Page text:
Colombia to allow assisted medical suicide: court


Colombia on Thursday became the first Latin American country to authorize assisted medical suicide for patients under a doctor’s supervision, according to a constitutional court decision.

The country’s highest court ruled that a doctor can help a seriously ill patient take their own life by consuming a lethal drug, without risking going to jail.

Colombia already allows euthanasia — where a doctor is the one to administer a life-ending drug to a patient.


“The doctor who helps someone with intense suffering or serious illness and who freely decides to dispose of their own life, acts within the constitutional framework,” read Thursday’s court ruling that passed by six votes to three.

Colombia decriminalized euthanasia in 1997, and in July 2021 a high court expanded this “right to dignified death” to those not suffering from a terminal illness. 

Fewer than 200 people have opted for euthanasia in Colombia since 1997, according to official data.

It is the first and only Latin American country to have taken this step and one of just a few in the world, and did so despite being mostly Roman Catholic. 

The church categorically opposes both euthanasia and assisted suicide.


– ‘Intense’ suffering –

According to the Right to Die with Dignity foundation (DMD), the difference between euthanasia and assisted suicide “is basically who administers the drug.”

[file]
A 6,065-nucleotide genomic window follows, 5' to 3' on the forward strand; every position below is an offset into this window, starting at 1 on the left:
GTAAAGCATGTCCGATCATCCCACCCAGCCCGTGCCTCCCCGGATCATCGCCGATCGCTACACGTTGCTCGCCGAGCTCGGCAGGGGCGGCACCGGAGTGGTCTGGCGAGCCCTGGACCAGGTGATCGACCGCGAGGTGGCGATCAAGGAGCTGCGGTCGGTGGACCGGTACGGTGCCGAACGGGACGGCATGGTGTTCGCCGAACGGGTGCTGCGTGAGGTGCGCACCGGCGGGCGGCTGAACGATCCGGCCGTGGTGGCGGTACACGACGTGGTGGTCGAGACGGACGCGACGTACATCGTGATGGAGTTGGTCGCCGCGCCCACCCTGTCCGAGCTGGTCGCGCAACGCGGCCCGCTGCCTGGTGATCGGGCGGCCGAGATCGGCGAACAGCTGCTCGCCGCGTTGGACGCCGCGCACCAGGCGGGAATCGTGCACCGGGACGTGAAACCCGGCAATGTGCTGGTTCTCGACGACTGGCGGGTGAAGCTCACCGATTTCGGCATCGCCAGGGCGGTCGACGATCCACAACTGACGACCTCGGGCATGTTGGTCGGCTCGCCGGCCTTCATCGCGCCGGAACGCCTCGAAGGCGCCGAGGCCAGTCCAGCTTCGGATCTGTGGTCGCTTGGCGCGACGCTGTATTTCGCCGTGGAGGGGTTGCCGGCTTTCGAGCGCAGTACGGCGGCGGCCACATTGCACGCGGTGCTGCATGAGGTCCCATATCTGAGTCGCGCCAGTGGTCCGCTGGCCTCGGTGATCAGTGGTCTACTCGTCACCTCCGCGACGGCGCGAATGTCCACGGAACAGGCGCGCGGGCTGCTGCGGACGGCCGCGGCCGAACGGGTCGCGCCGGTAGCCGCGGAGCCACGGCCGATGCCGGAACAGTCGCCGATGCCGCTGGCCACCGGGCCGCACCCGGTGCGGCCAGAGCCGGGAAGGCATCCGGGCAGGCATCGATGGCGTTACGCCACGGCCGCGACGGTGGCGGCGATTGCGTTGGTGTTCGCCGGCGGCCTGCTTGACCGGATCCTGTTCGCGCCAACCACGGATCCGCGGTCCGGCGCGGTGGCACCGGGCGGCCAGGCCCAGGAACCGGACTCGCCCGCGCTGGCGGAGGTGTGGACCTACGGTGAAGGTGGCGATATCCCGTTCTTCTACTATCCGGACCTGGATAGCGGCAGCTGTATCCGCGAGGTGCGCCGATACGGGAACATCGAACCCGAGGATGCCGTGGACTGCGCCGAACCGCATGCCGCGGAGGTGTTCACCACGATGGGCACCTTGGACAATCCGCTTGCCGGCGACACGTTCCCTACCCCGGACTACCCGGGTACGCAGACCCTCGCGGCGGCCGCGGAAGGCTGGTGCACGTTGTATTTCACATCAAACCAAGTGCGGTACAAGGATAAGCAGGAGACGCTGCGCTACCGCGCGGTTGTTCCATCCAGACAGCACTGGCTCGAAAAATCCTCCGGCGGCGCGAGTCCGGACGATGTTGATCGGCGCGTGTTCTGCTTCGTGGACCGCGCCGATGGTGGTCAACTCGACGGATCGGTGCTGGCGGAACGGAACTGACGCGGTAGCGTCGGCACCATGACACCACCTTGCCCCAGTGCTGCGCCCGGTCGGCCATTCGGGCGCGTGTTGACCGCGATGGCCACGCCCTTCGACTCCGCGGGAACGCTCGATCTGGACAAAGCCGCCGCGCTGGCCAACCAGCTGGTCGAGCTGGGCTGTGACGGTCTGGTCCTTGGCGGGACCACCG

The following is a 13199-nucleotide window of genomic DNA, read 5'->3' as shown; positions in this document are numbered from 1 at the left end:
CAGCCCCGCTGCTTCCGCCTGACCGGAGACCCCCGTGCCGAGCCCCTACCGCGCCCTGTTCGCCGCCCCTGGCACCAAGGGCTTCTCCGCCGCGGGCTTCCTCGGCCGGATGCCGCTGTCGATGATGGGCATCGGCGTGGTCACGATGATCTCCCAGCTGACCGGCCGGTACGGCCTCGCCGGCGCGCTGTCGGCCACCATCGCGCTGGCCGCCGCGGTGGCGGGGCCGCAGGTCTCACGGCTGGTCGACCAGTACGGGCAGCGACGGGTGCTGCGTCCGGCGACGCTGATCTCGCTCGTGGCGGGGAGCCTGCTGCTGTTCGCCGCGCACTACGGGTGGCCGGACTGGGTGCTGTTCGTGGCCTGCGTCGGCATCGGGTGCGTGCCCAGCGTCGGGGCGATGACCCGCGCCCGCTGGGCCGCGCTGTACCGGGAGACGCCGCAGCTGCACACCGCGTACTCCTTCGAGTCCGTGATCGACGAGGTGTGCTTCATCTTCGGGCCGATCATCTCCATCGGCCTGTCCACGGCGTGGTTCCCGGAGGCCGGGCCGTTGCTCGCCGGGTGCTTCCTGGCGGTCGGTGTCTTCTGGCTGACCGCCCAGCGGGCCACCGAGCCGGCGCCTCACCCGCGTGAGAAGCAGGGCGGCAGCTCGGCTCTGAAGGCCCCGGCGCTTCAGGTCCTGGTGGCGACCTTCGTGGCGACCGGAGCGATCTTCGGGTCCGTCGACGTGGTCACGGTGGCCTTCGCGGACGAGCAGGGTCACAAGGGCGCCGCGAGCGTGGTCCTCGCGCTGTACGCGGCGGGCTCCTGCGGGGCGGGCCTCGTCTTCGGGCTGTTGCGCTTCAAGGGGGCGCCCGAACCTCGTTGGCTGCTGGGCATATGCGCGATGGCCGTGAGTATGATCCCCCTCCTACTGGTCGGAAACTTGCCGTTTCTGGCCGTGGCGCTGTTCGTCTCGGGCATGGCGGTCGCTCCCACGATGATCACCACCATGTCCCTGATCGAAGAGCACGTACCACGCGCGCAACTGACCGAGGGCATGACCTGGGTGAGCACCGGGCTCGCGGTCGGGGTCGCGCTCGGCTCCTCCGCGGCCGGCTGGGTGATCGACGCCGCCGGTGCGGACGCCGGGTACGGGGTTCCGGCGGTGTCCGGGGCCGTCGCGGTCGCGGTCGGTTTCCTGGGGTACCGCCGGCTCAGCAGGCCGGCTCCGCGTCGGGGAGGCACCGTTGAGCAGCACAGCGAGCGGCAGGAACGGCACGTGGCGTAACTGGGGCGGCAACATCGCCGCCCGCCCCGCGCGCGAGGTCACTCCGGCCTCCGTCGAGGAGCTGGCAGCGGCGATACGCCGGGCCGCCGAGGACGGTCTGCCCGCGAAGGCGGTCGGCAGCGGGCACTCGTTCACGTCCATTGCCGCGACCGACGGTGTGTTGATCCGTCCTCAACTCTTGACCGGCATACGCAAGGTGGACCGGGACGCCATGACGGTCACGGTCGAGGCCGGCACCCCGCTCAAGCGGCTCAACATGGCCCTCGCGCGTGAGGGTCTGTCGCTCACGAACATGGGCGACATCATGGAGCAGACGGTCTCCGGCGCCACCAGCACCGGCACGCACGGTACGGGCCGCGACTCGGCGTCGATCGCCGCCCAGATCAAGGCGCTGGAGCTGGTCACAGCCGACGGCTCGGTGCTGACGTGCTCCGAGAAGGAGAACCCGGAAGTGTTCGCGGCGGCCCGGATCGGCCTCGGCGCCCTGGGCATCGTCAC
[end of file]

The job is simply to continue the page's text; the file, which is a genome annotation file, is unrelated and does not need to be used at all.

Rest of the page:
“In the case of euthanasia, it is health personnel who administer the medicine that causes death and in the case of assisted suicide it is the patient who self-administers the medicine that another person has provided,” it explained.

Despite its decriminalization of euthanasia, a doctor still risked jail time of 12 to 36 months for assisting a person end their own life.

Thursday’s court ruling said assisted suicide would be allowed only for people dealing with “intense physical or mental suffering arising from bodily injury or serious and incurable illness.”  

A doctor acting outside of this framework could still go to jail for up to nine years.


According to the World Federation of Right to Die Societies, “aid in dying” is allowed in some form or another in the Netherlands, Belgium, Canada, Luxembourg, New Zealand, Switzerland, Spain, Germany, Austria, some states in Australia and some in the United States.

Elsewhere in Latin America, Chile’s lower house of Parliament approved a bill last year that would allow euthanasia for adults. It still requires approval by the Senate.

And a court in Peru last April ordered the government to respect the wishes of a polio-stricken woman to be allowed to die, a rare allowance for euthanasia in that country.



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